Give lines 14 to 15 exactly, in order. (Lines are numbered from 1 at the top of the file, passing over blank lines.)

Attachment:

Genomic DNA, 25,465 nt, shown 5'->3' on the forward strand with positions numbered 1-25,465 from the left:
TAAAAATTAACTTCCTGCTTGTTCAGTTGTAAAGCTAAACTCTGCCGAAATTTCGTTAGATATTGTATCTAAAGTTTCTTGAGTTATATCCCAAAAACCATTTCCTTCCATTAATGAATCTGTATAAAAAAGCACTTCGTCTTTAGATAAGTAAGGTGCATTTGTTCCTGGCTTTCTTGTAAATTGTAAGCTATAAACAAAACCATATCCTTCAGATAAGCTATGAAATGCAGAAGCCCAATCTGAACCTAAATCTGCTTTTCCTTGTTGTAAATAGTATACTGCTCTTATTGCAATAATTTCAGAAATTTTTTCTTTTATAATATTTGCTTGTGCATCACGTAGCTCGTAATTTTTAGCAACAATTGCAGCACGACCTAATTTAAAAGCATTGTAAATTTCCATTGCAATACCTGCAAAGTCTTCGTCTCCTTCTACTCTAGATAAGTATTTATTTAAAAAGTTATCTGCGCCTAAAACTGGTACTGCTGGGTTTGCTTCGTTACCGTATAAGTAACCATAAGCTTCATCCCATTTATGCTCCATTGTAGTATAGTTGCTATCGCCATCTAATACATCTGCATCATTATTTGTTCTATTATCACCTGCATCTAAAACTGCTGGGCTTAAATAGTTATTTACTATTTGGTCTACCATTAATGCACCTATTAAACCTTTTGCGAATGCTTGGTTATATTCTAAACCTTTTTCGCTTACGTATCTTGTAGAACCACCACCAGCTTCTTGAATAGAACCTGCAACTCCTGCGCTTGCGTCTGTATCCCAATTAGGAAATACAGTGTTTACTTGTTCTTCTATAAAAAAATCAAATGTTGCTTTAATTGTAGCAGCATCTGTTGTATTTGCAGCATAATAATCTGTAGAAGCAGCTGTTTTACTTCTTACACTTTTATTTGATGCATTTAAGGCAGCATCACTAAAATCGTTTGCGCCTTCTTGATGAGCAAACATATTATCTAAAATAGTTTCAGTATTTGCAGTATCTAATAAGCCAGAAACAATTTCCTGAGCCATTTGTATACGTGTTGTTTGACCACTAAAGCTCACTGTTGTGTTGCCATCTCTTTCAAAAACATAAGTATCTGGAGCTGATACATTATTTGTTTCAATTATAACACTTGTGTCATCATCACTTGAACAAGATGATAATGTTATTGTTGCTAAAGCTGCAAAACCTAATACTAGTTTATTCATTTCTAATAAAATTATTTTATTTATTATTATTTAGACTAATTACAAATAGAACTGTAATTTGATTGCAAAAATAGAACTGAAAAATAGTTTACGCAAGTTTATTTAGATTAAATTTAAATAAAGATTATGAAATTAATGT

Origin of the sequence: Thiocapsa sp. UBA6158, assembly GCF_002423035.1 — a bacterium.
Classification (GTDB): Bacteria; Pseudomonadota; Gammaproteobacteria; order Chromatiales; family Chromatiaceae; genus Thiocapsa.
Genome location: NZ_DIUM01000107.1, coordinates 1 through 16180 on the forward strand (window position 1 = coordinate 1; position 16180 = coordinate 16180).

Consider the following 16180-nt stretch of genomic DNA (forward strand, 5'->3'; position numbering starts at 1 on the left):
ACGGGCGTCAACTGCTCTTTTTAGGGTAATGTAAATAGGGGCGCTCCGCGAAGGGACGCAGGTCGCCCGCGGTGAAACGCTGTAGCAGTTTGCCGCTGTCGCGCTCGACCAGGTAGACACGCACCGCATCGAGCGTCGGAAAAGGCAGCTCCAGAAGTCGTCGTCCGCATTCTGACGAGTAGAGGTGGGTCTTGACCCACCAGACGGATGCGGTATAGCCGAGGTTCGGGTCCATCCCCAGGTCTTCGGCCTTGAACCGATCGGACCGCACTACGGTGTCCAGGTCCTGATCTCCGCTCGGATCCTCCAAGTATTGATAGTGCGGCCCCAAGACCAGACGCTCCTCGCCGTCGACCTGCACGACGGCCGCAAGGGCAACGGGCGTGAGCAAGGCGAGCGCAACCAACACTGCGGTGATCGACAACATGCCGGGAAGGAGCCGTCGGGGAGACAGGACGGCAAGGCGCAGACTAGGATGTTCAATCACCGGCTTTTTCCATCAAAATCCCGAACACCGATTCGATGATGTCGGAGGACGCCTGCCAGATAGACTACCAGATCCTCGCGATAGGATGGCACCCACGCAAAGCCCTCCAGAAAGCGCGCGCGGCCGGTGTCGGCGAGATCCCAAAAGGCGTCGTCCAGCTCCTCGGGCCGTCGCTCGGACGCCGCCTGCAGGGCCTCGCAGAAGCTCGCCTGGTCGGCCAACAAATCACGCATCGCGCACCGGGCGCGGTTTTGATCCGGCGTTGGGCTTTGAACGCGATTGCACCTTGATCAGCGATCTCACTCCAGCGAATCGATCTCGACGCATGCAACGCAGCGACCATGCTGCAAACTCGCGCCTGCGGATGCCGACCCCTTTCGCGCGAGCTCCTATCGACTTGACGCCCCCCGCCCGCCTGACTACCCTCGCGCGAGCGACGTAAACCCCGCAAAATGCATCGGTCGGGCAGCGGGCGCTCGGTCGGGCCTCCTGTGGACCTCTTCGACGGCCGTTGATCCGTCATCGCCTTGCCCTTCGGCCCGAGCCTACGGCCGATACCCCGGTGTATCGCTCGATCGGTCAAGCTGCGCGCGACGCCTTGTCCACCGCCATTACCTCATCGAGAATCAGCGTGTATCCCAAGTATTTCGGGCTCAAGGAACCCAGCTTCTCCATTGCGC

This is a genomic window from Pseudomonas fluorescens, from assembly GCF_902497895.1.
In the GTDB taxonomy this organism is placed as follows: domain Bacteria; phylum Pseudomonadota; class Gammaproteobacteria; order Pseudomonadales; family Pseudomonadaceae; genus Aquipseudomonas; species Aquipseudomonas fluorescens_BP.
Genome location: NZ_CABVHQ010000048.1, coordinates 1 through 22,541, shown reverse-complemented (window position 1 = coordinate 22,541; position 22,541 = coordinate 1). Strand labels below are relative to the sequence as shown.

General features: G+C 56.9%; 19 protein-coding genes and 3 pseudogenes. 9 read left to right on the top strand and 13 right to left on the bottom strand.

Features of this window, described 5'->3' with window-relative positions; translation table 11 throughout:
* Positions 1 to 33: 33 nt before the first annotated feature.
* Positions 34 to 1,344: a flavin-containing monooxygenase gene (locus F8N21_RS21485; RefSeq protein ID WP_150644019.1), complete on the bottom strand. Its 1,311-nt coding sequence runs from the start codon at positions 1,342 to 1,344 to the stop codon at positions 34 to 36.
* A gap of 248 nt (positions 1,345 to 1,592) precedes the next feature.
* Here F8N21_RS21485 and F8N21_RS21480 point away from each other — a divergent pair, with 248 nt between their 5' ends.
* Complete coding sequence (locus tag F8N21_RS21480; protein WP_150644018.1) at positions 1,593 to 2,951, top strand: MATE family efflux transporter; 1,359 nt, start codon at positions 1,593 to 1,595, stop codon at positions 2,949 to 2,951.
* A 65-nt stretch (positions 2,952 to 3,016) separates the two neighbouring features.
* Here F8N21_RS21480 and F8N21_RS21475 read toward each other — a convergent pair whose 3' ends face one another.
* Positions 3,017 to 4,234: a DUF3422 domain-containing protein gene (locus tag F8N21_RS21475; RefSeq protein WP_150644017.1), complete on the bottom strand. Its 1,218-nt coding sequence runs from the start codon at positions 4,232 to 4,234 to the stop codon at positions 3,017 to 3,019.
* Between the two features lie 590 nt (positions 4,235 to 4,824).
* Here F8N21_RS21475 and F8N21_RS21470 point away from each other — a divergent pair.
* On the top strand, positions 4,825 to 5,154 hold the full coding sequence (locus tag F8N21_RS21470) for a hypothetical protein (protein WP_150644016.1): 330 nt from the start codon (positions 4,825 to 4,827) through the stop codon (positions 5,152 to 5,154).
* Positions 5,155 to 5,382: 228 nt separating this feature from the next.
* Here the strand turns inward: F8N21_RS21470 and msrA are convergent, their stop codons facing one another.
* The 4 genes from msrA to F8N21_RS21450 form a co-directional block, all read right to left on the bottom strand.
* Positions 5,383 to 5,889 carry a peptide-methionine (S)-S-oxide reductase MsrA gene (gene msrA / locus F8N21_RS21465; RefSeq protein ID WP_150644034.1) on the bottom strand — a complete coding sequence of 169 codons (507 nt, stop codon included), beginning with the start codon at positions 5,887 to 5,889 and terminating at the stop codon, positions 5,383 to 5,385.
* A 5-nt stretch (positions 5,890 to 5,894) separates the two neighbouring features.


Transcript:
* Positions 34 to 1,344: a flavin-containing monooxygenase gene (locus F8N21_RS21485; RefSeq protein ID WP_150644019.1), complete on the bottom strand. Its 1,311-nt coding sequence runs from the start codon at positions 1,342 to 1,344 to the stop codon at positions 34 to 36.
* A gap of 248 nt (positions 1,345 to 1,592) precedes the next feature.